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    \$\begingroup\$ To be clear I'm not guessing or assuming. I used the word assume above simply to have the discussion. I'll use the actual value in the design. Fortunately this is not rocket science but only a smoke generator. Using mineral oil is used every day in this same application so while there is risk there is risk in everything. \$\endgroup\$
    – dbsoccer
    Commented Feb 28, 2023 at 22:37

3 Answers 3

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Nichrome wire which is popular for heating applications has a rather flat temp co of resistance. This is not always desirable. If you get wire that has a good positive temp co then you are better off .When the oil sucks heat away the resistance falls driving more power from your 12 VDC tending to reduce the fall in temp .If you run the wire dry with no oil the temp will try to go up but so does the DCR which will reduce the temp rise. So this wire makes things more idiot proof .It is easy to measure the resistance of the wire by whatever means and infer wire temp from the manufacturers tables.

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    \$\begingroup\$ Excellent! That's actually where I was leading the questioner. Don't design systems to make something safe -- engineered systems fail. Use physics to make something safe. Nature doesn't fail. \$\endgroup\$ Commented Feb 28, 2023 at 22:59
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    \$\begingroup\$ In general this is called "PTC heating wire" \$\endgroup\$
    – jpa
    Commented Mar 1, 2023 at 14:41
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The main problems with using a thermocouple are that the current going through the wire will affect reading the tiny voltage produced by the thermocouple (insulating it will be difficult) and the thermocouple wires themselves will greatly affect the temperature so that your reading, even if accurate(say you measure immediately after removing current), is not representative of the wire temperature sans thermocouple.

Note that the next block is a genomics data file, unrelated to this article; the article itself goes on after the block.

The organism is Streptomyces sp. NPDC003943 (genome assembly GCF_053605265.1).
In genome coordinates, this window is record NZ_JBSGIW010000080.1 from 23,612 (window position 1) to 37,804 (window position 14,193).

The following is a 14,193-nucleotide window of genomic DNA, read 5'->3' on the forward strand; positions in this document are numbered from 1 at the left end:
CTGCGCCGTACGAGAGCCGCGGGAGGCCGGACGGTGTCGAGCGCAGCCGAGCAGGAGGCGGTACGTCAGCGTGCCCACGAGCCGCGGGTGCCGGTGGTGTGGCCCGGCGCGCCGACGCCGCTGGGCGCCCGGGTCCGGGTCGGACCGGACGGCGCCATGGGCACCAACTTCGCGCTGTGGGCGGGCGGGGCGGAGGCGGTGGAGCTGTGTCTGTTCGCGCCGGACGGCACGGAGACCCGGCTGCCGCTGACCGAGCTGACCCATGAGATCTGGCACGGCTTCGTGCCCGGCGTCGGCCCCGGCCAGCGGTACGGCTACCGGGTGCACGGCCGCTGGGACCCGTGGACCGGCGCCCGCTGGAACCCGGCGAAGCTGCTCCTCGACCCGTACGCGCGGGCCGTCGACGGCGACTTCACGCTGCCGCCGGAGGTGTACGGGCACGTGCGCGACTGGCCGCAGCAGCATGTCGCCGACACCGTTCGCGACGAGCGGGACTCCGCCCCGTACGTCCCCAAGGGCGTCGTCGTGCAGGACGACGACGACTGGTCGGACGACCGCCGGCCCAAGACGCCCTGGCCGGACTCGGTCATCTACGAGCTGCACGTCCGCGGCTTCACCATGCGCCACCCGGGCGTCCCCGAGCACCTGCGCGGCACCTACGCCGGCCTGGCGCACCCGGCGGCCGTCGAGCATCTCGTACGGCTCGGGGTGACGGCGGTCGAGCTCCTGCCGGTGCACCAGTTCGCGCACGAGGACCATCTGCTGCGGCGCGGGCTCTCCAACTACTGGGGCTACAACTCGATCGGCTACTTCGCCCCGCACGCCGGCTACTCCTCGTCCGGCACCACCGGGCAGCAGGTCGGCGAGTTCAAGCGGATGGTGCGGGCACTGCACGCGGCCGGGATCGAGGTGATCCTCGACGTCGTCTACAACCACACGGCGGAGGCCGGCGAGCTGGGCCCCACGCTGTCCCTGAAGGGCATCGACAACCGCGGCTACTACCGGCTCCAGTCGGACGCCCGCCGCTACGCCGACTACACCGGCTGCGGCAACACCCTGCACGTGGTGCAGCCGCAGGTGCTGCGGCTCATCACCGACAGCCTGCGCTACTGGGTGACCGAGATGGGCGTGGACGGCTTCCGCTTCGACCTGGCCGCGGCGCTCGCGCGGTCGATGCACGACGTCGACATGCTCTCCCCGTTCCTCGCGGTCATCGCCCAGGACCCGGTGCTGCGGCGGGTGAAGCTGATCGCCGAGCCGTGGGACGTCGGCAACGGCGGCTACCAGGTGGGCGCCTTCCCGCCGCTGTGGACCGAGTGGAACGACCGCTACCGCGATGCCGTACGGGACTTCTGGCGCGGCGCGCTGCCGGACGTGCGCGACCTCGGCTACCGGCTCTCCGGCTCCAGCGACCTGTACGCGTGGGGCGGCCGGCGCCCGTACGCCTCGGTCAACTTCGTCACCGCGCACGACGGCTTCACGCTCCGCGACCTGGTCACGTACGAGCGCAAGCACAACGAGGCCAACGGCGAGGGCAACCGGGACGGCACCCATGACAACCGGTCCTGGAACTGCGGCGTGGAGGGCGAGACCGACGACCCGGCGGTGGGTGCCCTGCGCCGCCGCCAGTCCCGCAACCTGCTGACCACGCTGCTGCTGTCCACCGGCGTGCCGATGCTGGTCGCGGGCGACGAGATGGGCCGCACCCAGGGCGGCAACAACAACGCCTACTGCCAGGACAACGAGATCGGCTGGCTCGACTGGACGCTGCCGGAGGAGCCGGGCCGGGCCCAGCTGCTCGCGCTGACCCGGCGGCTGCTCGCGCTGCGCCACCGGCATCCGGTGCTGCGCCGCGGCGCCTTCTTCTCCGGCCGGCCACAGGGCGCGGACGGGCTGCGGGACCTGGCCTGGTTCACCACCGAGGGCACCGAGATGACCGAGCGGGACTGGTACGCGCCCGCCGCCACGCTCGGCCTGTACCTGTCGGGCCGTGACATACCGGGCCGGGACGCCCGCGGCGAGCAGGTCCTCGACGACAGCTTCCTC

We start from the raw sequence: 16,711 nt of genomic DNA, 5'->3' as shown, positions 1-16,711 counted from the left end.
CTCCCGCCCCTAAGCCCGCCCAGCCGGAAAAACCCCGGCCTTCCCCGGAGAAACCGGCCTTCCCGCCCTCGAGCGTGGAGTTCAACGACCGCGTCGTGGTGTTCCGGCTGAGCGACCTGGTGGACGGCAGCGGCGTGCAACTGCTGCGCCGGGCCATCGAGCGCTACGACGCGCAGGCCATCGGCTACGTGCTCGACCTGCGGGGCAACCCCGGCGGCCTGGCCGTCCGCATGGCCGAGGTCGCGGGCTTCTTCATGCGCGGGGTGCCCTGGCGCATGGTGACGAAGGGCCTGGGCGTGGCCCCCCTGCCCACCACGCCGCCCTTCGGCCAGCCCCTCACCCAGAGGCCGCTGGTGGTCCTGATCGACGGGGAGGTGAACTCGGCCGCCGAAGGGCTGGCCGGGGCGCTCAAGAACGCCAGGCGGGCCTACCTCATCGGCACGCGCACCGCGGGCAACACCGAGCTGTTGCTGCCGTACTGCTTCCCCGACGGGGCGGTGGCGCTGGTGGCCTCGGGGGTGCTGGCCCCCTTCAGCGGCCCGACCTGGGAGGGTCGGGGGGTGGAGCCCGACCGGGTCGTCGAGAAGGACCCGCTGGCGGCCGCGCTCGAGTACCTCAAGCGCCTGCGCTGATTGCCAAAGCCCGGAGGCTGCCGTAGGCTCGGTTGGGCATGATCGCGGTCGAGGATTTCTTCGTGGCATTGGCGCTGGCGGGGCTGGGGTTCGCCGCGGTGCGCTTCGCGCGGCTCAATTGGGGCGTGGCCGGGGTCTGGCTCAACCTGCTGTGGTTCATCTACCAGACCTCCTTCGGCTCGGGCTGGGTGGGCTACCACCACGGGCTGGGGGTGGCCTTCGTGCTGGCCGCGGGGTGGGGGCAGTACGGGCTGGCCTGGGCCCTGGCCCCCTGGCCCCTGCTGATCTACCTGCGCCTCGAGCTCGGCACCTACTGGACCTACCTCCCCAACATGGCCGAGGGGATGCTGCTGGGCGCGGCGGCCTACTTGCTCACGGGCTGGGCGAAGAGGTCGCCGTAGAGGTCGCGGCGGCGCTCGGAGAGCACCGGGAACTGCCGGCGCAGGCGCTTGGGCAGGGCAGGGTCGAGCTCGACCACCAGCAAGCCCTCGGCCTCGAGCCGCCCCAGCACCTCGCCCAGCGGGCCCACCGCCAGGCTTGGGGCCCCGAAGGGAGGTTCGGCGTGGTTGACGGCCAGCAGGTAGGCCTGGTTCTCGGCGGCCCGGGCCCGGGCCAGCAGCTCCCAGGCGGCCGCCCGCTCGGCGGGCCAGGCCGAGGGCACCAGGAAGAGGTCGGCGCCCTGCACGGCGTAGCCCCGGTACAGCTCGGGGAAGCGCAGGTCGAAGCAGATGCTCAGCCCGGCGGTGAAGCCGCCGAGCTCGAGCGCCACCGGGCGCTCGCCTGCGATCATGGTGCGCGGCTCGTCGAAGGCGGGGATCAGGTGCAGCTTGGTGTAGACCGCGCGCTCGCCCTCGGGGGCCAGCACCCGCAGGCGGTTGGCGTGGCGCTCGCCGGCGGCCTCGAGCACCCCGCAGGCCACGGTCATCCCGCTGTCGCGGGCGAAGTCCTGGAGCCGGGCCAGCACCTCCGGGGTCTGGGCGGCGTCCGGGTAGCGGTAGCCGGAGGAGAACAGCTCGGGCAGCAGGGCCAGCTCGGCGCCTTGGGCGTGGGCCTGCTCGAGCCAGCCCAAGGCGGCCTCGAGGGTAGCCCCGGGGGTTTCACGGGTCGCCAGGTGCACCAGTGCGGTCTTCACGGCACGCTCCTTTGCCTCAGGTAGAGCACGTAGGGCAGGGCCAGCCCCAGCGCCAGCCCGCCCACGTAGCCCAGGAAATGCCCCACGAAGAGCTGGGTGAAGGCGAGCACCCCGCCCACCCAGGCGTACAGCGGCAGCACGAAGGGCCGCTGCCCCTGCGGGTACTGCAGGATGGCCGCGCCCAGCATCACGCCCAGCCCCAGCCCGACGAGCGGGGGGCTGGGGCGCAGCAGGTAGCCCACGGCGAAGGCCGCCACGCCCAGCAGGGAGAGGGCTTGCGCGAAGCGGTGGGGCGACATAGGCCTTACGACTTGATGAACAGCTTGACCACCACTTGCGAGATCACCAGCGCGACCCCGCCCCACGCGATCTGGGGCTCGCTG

The oil will also draw heat from the wire (or possibly add to it under some conditions), so testing without it is not representative.

I suggest testing with a variable supply. You can glomp onto a piece of wire with screw terminals, for example.

In any case if you need a controlled temperature a piece of wire may not cut it. Perhaps you need a heater and a sensor with a closed-loop controller. In which case you might pick a small reservoir that is easy to both heat and sense the temperature of. Perhaps combined with a metering pump. This would be similar to commercial glycol based fog machines which produce a relatively safe “fog” for visual effects.

Note: you could use the wire itself as a sensor but that is non-trivial and I’m not sure the results will prove to be useful.

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I would not cut wires of various lengths. If you are using a fixed voltage, I would start with one you know is too long and thus too cool, and and just keep cutting it shorter until it gets hot enough. The alternative is to use a fixed length with a current source and turn it up until it gets hot enough and then record that current. Then, knowing wire resistance per length you can calculate the voltage required to achieve that current for any given length.